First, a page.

MELK expression is associated with radioresistance. Intrinsic radiosensitivity of 21 breast cancer cell lines (as measured by clonogenic survival assay area under the survival curve, AUC) was assessed and correlated to MELK RNA expression using Pearson correlation. Each dot represents an individual cell line with colors corresponding to intrinsic subtype. Mean centered log2 RNA expression is depicted on the x-axis and the survival AUC from clonogenic survival assays are depicted on the y-axis (A). Intrinsic radiosensitivity was also correlated to MELK protein expression in 15 breast cancer cell lines with MELK expression relative to the expression in MCF-7 cells as determined by Western blotting (B). Using siRNA knockdown of MELK expression in a radiation-resistant breast cancer cell lines with high baseline MELK expression (MDA-MB-231 and BT549), radiation sensitivity was assessed using clonogenic survival assays. Knockdown of MELK expression confers radiation sensitivity with limited toxicity with an enhancement ratio of 1.55 to 1.62 in MDA-MD-231 cells (C) and 1.48 to 1.52 in BT549 cells (D). MELK knockdown was confirmed in both experiments using Western blotting for MELK expression (E and F). MELK overexpression in the radiosensitive ER-positive breast cancer cell line MCF-7, with low baseline MELK expression and high radiosensitivity confers radioresistance (G). MELK overexpression was confirmed at the protein and RNA level (H and I). All experiments were repeated in triplicate with error bars ±SEM.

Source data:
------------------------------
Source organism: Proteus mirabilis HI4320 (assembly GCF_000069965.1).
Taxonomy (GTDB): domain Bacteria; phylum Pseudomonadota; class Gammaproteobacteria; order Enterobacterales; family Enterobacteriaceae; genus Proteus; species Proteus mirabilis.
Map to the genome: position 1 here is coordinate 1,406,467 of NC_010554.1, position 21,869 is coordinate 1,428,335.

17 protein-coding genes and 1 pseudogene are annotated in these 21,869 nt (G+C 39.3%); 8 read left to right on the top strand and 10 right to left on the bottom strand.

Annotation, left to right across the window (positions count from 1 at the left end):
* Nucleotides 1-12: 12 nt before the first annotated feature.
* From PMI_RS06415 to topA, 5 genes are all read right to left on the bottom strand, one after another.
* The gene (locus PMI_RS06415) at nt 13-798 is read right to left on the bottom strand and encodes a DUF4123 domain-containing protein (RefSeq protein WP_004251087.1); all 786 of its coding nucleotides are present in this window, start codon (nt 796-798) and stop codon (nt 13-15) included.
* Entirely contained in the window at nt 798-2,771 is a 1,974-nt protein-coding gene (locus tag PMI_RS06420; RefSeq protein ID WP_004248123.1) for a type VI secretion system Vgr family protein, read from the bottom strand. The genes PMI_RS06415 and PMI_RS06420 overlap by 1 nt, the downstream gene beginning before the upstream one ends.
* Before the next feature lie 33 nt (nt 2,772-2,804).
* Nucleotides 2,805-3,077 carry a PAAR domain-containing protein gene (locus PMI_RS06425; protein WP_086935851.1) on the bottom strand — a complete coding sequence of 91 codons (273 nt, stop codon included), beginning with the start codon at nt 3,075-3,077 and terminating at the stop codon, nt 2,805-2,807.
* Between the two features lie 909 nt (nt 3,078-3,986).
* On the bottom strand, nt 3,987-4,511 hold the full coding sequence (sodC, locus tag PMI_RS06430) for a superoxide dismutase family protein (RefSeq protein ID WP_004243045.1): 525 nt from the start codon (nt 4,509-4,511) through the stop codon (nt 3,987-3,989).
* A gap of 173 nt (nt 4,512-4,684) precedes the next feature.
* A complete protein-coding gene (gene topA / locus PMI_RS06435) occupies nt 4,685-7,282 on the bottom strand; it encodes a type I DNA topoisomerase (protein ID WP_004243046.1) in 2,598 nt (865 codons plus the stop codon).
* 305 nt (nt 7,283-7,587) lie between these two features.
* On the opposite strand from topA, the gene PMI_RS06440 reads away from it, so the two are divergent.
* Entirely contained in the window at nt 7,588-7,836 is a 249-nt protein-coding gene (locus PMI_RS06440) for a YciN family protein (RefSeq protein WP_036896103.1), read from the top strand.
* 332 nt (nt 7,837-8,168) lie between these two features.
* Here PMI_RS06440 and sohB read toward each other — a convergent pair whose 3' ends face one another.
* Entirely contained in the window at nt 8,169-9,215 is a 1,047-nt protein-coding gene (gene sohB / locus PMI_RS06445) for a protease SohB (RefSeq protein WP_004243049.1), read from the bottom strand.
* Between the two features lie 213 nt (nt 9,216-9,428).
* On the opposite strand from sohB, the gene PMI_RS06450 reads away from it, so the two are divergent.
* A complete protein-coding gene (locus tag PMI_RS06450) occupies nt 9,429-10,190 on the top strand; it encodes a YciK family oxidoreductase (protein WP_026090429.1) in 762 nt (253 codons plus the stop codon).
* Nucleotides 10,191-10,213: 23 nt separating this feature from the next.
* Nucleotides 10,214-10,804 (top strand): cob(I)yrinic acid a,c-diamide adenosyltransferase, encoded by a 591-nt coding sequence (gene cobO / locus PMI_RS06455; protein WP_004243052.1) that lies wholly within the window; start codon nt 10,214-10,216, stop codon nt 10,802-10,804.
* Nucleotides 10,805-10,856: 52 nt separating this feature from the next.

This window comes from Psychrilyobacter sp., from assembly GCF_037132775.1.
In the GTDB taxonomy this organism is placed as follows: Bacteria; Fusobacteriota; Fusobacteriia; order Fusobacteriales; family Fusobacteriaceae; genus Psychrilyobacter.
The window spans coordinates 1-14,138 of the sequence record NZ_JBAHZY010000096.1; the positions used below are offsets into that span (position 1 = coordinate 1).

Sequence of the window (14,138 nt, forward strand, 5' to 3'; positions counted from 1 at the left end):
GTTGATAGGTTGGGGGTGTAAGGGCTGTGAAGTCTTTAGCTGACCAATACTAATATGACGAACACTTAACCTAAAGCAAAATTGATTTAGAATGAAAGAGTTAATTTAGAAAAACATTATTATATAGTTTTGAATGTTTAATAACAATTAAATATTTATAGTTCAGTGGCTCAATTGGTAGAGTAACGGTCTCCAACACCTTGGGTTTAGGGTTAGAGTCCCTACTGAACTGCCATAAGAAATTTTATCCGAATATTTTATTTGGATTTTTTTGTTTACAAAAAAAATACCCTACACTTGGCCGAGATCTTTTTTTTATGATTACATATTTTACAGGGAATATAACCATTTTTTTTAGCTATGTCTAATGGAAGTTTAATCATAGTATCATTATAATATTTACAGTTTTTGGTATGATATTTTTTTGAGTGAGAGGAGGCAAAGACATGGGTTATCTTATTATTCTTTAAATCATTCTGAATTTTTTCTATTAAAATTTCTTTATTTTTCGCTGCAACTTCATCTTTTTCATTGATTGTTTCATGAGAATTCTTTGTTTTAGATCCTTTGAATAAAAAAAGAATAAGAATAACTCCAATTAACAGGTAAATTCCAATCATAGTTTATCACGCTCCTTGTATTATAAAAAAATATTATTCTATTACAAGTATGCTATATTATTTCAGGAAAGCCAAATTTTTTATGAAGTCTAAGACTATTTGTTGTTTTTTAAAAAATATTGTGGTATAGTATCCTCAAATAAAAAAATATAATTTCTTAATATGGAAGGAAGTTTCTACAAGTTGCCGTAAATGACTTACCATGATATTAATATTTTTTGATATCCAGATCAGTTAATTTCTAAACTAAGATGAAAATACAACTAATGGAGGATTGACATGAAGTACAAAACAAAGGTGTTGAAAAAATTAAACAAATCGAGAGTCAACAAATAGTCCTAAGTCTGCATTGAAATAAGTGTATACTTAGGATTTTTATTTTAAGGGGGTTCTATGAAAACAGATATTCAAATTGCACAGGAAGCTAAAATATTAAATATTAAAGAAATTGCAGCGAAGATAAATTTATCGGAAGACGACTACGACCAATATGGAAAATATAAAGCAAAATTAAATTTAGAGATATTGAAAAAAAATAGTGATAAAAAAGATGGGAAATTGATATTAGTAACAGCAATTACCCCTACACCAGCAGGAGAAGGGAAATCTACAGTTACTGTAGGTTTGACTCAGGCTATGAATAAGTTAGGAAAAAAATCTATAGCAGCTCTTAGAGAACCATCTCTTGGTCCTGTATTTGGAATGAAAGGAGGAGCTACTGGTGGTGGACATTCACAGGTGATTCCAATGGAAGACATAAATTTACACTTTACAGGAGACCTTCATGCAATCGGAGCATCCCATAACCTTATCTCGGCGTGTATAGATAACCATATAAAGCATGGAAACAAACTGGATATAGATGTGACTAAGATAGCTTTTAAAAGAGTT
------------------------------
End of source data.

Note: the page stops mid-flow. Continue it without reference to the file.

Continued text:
Figure 2.

MELK expression is associated with radioresistance. Intrinsic radiosensitivity of 21 breast cancer cell lines (as measured by clonogenic survival assay area under the survival curve, AUC) was assessed and correlated to MELK RNA expression using Pearson correlation. Each dot represents an individual cell line with colors corresponding to intrinsic subtype. Mean centered log2 RNA expression is depicted on the x-axis and the survival AUC from clonogenic survival assays are depicted on the y-axis (A). Intrinsic radiosensitivity was also correlated to MELK protein expression in 15 breast cancer cell lines with MELK expression relative to the expression in MCF-7 cells as determined by Western blotting (B). Using siRNA knockdown of MELK expression in a radiation-resistant breast cancer cell lines with high baseline MELK expression (MDA-MB-231 and BT549), radiation sensitivity was assessed using clonogenic survival assays. Knockdown of MELK expression confers radiation sensitivity with limited toxicity with an enhancement ratio of 1.55 to 1.62 in MDA-MD-231 cells (C) and 1.48 to 1.52 in BT549 cells (D). MELK knockdown was confirmed in both experiments using Western blotting for MELK expression (E and F). MELK overexpression in the radiosensitive ER-positive breast cancer cell line MCF-7, with low baseline MELK expression and high radiosensitivity confers radioresistance (G). MELK overexpression was confirmed at the protein and RNA level (H and I). All experiments were repeated in triplicate with error bars ±SEM.

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MELK knockdown confers radiosensitivity in TNBC cells